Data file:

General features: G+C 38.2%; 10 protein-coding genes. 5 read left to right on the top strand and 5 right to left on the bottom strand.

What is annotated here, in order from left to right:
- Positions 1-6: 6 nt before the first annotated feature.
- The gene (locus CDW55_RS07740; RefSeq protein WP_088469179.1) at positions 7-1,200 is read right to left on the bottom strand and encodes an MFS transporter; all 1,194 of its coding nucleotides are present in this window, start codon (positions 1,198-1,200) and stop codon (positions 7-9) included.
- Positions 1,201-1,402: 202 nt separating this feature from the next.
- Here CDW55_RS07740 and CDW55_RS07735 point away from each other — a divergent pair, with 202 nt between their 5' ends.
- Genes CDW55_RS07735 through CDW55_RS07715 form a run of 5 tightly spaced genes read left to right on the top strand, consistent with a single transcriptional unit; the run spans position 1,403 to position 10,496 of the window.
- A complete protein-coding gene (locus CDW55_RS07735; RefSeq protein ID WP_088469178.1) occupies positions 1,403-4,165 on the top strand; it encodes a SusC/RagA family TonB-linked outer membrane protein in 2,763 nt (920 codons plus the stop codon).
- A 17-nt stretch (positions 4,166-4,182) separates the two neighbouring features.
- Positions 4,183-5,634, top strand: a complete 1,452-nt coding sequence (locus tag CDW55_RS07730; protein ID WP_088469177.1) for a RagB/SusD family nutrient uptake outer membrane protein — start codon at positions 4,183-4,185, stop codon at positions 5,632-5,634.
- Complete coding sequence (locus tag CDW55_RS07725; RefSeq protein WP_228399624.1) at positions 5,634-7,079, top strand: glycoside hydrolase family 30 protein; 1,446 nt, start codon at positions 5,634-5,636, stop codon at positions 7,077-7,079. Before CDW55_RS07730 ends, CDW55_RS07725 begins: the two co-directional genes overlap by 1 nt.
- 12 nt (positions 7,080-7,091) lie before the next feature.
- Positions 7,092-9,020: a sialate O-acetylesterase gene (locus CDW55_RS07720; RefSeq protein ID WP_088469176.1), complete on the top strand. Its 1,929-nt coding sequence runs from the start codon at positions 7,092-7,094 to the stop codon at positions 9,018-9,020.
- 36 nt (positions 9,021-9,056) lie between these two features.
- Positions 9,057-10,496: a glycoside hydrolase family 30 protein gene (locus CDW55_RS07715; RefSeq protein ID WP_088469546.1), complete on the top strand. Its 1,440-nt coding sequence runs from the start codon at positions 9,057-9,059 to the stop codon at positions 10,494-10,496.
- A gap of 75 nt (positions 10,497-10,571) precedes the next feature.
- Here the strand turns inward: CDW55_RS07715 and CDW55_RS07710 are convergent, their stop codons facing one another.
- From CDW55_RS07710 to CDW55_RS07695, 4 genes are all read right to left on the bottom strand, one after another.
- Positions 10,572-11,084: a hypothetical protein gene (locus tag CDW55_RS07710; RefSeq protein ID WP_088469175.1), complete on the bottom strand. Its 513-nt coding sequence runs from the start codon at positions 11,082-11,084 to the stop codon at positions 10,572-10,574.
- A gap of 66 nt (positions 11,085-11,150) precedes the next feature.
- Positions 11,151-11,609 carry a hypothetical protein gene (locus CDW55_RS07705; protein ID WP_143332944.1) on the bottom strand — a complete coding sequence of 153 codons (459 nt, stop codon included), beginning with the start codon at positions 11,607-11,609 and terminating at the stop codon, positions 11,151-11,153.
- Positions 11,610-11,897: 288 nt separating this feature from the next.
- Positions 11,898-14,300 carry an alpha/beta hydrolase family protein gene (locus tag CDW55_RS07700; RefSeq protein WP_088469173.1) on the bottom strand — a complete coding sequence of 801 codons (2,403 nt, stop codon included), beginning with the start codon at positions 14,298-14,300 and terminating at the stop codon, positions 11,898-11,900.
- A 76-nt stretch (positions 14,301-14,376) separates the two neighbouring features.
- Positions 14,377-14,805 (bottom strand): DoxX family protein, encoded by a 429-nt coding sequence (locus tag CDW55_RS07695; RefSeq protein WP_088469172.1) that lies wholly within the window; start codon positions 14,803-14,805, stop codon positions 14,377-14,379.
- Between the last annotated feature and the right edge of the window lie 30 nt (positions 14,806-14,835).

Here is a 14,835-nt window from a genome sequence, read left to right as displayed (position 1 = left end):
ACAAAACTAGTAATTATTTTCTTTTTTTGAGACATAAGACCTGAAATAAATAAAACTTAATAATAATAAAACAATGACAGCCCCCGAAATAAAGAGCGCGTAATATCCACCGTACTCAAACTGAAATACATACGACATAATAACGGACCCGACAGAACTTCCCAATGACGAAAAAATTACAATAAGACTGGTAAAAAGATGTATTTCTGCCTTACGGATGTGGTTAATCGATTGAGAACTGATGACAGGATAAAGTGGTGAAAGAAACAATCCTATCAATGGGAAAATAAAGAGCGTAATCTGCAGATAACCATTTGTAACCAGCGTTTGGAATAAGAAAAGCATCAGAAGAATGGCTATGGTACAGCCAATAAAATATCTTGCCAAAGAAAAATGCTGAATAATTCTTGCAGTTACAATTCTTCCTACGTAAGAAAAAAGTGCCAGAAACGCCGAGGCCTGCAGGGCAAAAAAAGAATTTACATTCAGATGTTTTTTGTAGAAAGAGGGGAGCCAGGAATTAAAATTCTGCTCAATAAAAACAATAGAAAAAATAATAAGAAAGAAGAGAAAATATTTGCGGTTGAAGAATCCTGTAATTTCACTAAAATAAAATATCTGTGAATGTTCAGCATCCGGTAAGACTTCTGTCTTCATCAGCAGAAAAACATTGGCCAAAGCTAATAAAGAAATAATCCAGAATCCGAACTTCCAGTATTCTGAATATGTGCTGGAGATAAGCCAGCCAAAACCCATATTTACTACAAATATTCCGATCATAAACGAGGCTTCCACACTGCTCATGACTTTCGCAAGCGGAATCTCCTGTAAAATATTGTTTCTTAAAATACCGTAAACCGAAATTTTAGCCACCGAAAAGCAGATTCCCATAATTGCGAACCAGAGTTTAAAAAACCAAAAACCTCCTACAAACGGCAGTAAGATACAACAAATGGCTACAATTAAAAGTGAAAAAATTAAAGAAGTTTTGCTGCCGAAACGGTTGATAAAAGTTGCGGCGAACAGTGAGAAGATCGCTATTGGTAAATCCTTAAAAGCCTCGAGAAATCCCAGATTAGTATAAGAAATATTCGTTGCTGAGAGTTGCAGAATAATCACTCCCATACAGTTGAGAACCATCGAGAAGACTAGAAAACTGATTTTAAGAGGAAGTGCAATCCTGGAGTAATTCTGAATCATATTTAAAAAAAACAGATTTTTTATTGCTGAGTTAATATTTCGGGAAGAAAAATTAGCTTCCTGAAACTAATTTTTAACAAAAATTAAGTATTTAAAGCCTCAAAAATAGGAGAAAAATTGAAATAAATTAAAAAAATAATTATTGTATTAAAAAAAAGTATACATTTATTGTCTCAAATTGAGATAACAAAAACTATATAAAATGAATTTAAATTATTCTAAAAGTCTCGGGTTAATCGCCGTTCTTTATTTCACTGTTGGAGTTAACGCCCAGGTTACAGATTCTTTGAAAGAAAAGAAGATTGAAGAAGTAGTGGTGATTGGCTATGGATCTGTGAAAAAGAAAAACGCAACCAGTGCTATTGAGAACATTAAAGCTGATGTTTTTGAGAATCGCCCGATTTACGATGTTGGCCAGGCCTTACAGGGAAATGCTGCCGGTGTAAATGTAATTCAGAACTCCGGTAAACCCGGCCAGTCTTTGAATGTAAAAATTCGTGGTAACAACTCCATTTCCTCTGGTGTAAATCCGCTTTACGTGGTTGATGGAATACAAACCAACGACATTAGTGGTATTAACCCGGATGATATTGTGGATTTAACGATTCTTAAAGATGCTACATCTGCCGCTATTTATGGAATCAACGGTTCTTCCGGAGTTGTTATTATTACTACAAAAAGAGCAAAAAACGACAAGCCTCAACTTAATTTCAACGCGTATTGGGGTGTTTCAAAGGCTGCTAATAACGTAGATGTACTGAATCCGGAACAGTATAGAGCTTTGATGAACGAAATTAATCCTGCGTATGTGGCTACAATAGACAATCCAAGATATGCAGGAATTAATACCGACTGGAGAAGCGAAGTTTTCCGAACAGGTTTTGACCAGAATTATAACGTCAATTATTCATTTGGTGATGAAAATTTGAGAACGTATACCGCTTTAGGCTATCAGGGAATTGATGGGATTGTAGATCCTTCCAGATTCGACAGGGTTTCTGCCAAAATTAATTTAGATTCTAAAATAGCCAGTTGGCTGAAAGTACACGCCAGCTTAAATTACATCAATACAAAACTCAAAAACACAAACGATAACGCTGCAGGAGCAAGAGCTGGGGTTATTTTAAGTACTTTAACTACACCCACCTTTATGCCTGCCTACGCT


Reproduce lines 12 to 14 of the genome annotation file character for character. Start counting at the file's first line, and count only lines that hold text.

- 12 nt (positions 7,080-7,091) lie before the next feature.
- Positions 7,092-9,020: a sialate O-acetylesterase gene (locus CDW55_RS07720; RefSeq protein ID WP_088469176.1), complete on the top strand. Its 1,929-nt coding sequence runs from the start codon at positions 7,092-7,094 to the stop codon at positions 9,018-9,020.
- 36 nt (positions 9,021-9,056) lie between these two features.